Under a regional system, local leaders would be able to assess the impact of migration on public services and community cohesion, according to the report.

Regional immigration authorities would also be able to create a certain number of visas to meet specific employment needs but workers arriving under the scheme would be expected to stay in the area for two or three years before being able to move elsewhere in the UK, it said.

The report called on the Home Office to consider a system that puts migrants on an automatic path to British citizenship when they arrive in the country.

But it said citizenship should be earned rather than acquired and recommended "Britons-in-waiting" should take up volunteering or become involved in other types of community work.

Oliver Lee, CEO of The Challenge, a charity that promotes integration and also acts at the APPG's Secretariat, said: "Whether we are newcomers to this country or have been here for generations, we need to meet, mix and connect with one another. This is how we forge stronger and more cohesive communities. This report's recommendations have social integration at their heart and this is absolutely right."

Rebecca Hilsenrath, Equality and Human Rights Commission chief executive, said: "The tone of the political debate during and after the referendum increased divisions in our communities and caused significant distress to particular parts of society.

"We wrote to all political parties reminding all sides to be mindful of the consequences of their words.

"We should debate immigration while recognising that the vast majority of people coming to the UK want to play a full part, socially and economically, in our society.

"We should look carefully at any recommendations that promote social integration."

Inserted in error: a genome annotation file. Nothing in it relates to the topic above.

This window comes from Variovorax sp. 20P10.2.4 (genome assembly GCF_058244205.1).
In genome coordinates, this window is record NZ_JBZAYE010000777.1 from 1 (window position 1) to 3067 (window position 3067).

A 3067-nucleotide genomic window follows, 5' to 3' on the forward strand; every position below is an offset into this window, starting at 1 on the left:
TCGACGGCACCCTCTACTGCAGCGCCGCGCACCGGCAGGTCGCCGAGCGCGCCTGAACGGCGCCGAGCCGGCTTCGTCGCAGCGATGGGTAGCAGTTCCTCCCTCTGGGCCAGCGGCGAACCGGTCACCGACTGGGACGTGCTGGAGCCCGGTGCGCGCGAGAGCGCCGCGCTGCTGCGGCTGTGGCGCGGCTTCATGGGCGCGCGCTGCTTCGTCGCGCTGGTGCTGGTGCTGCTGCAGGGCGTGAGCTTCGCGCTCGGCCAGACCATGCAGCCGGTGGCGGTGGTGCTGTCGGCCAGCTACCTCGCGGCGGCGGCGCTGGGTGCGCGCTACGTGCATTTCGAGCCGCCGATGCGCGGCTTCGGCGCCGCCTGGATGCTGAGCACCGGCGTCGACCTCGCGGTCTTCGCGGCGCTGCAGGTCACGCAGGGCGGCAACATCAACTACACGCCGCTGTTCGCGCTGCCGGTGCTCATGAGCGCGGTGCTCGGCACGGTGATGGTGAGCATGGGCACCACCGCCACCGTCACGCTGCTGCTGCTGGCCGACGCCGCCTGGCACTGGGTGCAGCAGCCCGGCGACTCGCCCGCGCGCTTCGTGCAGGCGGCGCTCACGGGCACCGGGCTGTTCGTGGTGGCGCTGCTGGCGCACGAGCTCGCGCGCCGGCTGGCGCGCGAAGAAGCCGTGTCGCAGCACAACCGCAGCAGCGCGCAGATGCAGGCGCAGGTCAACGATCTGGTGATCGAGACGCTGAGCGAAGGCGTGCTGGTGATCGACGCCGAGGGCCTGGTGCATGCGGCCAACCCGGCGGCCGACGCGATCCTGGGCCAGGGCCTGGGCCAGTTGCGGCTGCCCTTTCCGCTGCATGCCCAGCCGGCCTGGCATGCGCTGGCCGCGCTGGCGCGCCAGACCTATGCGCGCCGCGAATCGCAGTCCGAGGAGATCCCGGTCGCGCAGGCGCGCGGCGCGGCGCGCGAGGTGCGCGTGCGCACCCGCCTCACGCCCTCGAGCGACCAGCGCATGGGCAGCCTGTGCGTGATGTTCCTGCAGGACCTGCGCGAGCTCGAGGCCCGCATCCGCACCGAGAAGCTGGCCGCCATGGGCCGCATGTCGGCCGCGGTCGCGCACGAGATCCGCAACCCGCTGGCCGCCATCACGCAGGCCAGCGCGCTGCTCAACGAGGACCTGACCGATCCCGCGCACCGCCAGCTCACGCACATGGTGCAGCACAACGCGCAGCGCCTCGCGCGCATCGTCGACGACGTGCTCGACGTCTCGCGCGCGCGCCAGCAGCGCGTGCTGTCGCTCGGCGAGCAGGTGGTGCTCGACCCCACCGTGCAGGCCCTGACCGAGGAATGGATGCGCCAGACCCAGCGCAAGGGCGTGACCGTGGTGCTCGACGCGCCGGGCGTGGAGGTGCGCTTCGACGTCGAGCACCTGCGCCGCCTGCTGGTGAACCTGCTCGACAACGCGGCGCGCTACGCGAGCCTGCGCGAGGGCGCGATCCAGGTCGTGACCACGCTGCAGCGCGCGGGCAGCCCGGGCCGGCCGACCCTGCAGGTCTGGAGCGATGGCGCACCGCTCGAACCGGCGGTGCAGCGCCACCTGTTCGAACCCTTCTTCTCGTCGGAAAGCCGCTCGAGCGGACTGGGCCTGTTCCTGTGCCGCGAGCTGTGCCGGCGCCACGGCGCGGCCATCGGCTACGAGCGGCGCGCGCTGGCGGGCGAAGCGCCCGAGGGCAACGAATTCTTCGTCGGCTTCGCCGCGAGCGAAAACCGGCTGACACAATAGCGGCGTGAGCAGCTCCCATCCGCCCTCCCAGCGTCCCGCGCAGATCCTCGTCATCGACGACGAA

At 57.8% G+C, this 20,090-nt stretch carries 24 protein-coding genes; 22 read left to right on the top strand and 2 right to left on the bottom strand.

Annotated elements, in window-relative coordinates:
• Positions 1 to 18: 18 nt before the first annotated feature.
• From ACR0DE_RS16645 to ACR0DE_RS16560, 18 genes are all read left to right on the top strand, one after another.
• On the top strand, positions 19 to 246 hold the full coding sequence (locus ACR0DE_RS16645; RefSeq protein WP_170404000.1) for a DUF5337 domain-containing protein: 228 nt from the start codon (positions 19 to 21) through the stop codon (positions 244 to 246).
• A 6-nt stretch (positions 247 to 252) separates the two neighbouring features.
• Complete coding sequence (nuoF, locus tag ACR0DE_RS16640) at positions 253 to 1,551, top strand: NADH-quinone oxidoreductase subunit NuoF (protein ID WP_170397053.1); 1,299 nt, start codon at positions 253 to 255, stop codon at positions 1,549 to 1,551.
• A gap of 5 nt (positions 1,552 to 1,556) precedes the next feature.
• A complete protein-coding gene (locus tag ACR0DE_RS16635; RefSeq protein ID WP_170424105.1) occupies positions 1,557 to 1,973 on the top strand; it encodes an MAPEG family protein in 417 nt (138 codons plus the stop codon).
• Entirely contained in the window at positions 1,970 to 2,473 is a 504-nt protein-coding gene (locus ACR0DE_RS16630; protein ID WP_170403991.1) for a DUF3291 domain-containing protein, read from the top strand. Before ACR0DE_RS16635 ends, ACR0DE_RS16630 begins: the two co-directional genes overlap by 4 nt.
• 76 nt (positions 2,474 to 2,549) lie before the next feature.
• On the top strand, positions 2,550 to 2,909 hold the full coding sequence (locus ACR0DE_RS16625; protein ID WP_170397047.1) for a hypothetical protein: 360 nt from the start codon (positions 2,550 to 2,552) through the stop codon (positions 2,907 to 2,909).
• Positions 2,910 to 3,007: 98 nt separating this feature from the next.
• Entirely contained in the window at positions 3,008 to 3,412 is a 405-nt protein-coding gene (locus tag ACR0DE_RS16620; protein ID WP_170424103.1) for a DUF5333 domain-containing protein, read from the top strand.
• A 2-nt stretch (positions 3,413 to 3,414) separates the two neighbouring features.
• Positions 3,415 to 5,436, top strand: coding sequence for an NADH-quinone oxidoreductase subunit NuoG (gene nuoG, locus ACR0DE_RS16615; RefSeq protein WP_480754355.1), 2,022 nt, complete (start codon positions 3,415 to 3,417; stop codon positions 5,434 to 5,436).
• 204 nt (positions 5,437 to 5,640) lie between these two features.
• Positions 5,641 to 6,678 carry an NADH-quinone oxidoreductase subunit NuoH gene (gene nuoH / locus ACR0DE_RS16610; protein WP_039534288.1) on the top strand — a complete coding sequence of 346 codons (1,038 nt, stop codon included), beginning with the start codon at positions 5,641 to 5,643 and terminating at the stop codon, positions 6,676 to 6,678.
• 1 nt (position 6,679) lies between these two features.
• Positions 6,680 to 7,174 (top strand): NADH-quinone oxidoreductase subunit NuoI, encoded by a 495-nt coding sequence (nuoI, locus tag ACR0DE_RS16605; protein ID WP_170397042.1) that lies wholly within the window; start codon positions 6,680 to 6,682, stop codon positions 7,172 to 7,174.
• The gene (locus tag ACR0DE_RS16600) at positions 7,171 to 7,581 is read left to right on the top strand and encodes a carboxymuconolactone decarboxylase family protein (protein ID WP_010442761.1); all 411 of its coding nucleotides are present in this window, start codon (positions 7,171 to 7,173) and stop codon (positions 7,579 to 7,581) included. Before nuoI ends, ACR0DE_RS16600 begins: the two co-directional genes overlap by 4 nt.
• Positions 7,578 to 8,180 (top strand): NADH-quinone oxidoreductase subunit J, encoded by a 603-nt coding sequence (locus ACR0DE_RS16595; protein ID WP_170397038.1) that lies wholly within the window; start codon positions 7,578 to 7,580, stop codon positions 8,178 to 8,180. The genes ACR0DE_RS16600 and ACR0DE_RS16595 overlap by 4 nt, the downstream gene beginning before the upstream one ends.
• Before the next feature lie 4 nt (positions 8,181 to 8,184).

The Government says applying a regional immigration system would complicate the system and cause difficulties for employers.

"Integration is key to making sure migrants can achieve economic stability and play a role in their local community," said a spokesman.

"We have made £140 million available through the controlling migration fund to build community cohesion and encourage the integration of recent migrants, including a number of projects focusing on English language education, and we'll shortly be bringing forward plans for a new integration strategy.

"After we leave the EU we must have an immigration system which works in the best interests of the UK, and we will be setting out our initial proposals for this in the Autumn."

Richard Tice, co-chair of the Leave Means Leave campaign group, said Mr Umunna was "completely oblivious to the concerns of millions of hard-working British families across the country".

"There is nothing 'poisonous' about wanting to take back control over Britain's borders, in fact he should be ashamed to suggest there is," said Mr Tice.

"Chuka is in complete denial about the referendum result and is trying to retain a form of freedom of movement which is completely against the democratic will of the British people."